SiriusXM CEO Jim Meyer talked about “tomorrow” with more than 650 graduates of St. Bonaventure University Sunday morning – and he wasn’t kidding.
“This is a day to be proud. A day to rejoice. But I want to talk to you about tomorrow. I mean tomorrow … Monday morning," said Meyer, SBU Class of 1976 and 1979.
“Most of you have made a decision to go pro. Your formal education process is over. For most of you, this professional phase will last more than 40 years. It’s a long and hard journey.”
Meyer urged the graduates, as they enter the workforce and compete with 1.8 million other young people earning a four-year degree in 2018, to “trust what you have learned here. With the education you’ve received here, you will be ready to handle anyone. If I can do it, you can do it.”
Meyer told graduates to not fear failure because “you’re going to fail more than you succeed,” and stressed the most important attribute they can possess: “Work hard. There is no substitute.”
Meyer concluded: “We need you to bring energy, curiosity. We need your passion, and we need your desire. We need you to push us forward.”
Meyer served on St. Bonaventure’s Board of Trustees for 10 years, completing his term in 2017, and co-chaired the Presidential Search Committee that hired Dr. Dennis R. DePerro, the university’s 21st president who presided over his first Commencement.
Jim and Nina Meyer, ’79, are longtime supporters and benefactors of the university, with significant gifts in support of The Bonaventure Fund, the Sixth Man Club, the campaign to build the William E. and Ann L. Swan Business Center, and the university’s the new cybersecurity program.
Meyer has also provided internships — including all living and transportation expenses — for more than 20 Bonaventure students at SiriusXM in Manhattan over the last decade.
Meyer was among three people to receive honorary doctorates of humane letters Sunday. John and Kay Meisch, longtime benefactors of the university, were also honored.
For more than two decades, the Meisches have been the principal patrons of the annual Francis Week celebration, funding the Fr. Jerome Kelly Francis Week speaker.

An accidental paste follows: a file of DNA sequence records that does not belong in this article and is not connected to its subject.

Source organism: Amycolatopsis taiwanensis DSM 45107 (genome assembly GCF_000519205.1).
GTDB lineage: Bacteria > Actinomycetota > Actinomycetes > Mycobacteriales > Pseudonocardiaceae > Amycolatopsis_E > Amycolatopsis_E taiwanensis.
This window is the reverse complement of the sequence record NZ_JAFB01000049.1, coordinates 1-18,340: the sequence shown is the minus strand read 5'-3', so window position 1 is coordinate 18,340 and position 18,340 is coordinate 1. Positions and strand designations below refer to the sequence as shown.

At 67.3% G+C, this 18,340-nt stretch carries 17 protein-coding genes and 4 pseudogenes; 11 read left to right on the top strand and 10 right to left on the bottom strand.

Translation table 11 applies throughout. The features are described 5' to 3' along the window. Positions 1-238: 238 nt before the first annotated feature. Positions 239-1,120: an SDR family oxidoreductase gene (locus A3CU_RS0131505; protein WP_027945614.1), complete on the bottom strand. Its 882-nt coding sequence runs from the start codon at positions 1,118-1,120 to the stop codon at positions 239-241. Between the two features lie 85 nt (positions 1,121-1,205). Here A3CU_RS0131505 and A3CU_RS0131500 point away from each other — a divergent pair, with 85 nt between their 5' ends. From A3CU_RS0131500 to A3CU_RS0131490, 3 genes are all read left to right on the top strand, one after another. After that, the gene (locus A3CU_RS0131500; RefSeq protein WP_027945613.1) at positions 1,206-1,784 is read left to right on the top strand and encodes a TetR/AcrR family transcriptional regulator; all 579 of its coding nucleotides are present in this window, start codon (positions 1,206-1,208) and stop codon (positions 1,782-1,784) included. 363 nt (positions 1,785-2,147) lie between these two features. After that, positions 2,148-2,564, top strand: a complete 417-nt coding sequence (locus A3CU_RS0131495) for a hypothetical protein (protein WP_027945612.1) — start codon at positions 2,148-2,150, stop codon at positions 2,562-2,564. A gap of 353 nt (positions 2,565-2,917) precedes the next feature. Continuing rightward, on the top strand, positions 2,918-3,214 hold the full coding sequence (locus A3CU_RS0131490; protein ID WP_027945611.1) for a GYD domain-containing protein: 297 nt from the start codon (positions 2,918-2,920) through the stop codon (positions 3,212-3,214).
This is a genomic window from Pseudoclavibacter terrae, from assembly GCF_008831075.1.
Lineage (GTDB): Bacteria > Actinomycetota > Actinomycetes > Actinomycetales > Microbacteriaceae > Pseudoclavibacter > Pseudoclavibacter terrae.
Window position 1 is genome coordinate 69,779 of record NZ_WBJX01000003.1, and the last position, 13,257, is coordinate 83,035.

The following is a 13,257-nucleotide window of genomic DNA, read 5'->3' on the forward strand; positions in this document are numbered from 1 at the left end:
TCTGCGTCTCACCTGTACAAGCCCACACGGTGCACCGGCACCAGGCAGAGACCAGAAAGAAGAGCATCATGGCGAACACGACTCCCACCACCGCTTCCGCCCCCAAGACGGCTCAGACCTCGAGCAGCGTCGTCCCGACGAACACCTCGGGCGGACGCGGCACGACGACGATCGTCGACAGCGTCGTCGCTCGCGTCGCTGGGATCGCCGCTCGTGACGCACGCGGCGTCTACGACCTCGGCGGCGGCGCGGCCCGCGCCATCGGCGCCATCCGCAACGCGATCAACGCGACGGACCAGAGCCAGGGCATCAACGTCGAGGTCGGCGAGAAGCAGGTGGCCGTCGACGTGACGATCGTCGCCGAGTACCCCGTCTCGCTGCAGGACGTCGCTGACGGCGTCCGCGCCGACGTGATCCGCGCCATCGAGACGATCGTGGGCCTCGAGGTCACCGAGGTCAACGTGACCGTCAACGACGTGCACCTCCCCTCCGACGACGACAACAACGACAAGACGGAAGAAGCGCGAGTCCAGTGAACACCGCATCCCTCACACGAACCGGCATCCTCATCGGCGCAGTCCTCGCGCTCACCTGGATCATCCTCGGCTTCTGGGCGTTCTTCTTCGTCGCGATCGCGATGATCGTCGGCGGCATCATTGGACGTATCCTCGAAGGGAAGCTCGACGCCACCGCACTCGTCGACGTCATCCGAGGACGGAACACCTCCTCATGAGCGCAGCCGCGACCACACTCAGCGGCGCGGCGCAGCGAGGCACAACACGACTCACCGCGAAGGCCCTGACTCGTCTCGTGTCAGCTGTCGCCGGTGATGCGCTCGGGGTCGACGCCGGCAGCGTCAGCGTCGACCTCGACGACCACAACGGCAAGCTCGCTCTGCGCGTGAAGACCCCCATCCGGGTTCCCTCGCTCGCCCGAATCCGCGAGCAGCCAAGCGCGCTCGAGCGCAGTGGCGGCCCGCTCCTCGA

Their philanthropy has aided the Regina A. Quick Center for the Arts, the renovation of the women’s basketball locker room in Reilly Center, the Mountain on the Road program run jointly by Mt. Irenaeus and Alumni Services, as well as the activities endowment for Students in Free Enterprise (now Enactus) and the university’s general endowment.
Ethan Kibbe of Harrison Valley, Pa., addressed his classmates, including his twin sister, Ellen. They are the last of four Kibbes to attend St. Bonaventure; at one point, they were all on campus at the same time.
He said he was thrilled to have all of his siblings on campus at the same time, but he quickly learned that his family would grow.
“Here, we become members of all sorts of families,” Ethan said. “I found families in the student newspaper staff, my teammates on the cross-country team, and even the professors in the Jandoli school.
“These family members don’t have the same parents or grandparents, and we come from all over the world,” he said. “But we all have the same color blood coursing through our veins: brown and white.”
About the University: The nation’s first Franciscan university, we believe in the goodness of every person and in the ability of every person to do extraordinary things. St. Bonaventure University cultivates graduates who are confident and creative communicators, collaborative leaders and team members, and innovative problem solvers who are respectful of themselves, others, and the diverse world around them. Named the #5 best college value in the North by U.S. News and World Report, we are establishing pathways to internships, graduate schools and careers in the context of our renowned liberal arts tradition. Our students are becoming extraordinary.
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